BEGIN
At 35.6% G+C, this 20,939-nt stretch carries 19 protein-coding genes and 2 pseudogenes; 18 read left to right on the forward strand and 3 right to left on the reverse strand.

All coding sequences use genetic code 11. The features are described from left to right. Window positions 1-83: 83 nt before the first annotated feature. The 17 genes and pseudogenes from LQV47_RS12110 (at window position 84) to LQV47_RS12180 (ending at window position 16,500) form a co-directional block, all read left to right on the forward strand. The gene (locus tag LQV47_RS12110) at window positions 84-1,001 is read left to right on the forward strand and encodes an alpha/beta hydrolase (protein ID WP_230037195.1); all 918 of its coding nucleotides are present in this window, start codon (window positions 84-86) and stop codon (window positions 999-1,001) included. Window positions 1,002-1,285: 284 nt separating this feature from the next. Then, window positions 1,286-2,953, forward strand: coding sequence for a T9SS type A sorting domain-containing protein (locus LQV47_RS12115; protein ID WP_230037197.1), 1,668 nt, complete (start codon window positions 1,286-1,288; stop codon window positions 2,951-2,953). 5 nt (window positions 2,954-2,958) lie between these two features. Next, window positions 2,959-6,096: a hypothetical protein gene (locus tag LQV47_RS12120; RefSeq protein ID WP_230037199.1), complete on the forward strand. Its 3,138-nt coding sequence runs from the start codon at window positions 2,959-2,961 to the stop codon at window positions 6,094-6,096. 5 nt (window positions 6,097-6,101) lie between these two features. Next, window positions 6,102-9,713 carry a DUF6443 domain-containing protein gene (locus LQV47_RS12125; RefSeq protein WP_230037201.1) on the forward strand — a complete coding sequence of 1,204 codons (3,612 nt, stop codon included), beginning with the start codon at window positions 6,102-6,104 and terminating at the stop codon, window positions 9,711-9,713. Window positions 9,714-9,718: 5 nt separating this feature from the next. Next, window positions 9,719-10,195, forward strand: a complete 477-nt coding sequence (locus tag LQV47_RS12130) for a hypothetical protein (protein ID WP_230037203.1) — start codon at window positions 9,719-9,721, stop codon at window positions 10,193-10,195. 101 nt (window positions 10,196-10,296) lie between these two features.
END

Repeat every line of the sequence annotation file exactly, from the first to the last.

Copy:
At 35.6% G+C, this 20,939-nt stretch carries 19 protein-coding genes and 2 pseudogenes; 18 read left to right on the forward strand and 3 right to left on the reverse strand.

All coding sequences use genetic code 11. The features are described from left to right. Window positions 1-83: 83 nt before the first annotated feature. The 17 genes and pseudogenes from LQV47_RS12110 (at window position 84) to LQV47_RS12180 (ending at window position 16,500) form a co-directional block, all read left to right on the forward strand. The gene (locus tag LQV47_RS12110) at window positions 84-1,001 is read left to right on the forward strand and encodes an alpha/beta hydrolase (protein ID WP_230037195.1); all 918 of its coding nucleotides are present in this window, start codon (window positions 84-86) and stop codon (window positions 999-1,001) included. Window positions 1,002-1,285: 284 nt separating this feature from the next. Then, window positions 1,286-2,953, forward strand: coding sequence for a T9SS type A sorting domain-containing protein (locus LQV47_RS12115; protein ID WP_230037197.1), 1,668 nt, complete (start codon window positions 1,286-1,288; stop codon window positions 2,951-2,953). 5 nt (window positions 2,954-2,958) lie between these two features. Next, window positions 2,959-6,096: a hypothetical protein gene (locus tag LQV47_RS12120; RefSeq protein ID WP_230037199.1), complete on the forward strand. Its 3,138-nt coding sequence runs from the start codon at window positions 2,959-2,961 to the stop codon at window positions 6,094-6,096. 5 nt (window positions 6,097-6,101) lie between these two features. Next, window positions 6,102-9,713 carry a DUF6443 domain-containing protein gene (locus LQV47_RS12125; RefSeq protein WP_230037201.1) on the forward strand — a complete coding sequence of 1,204 codons (3,612 nt, stop codon included), beginning with the start codon at window positions 6,102-6,104 and terminating at the stop codon, window positions 9,711-9,713. Window positions 9,714-9,718: 5 nt separating this feature from the next. Next, window positions 9,719-10,195, forward strand: a complete 477-nt coding sequence (locus tag LQV47_RS12130) for a hypothetical protein (protein ID WP_230037203.1) — start codon at window positions 9,719-9,721, stop codon at window positions 10,193-10,195. 101 nt (window positions 10,196-10,296) lie between these two features.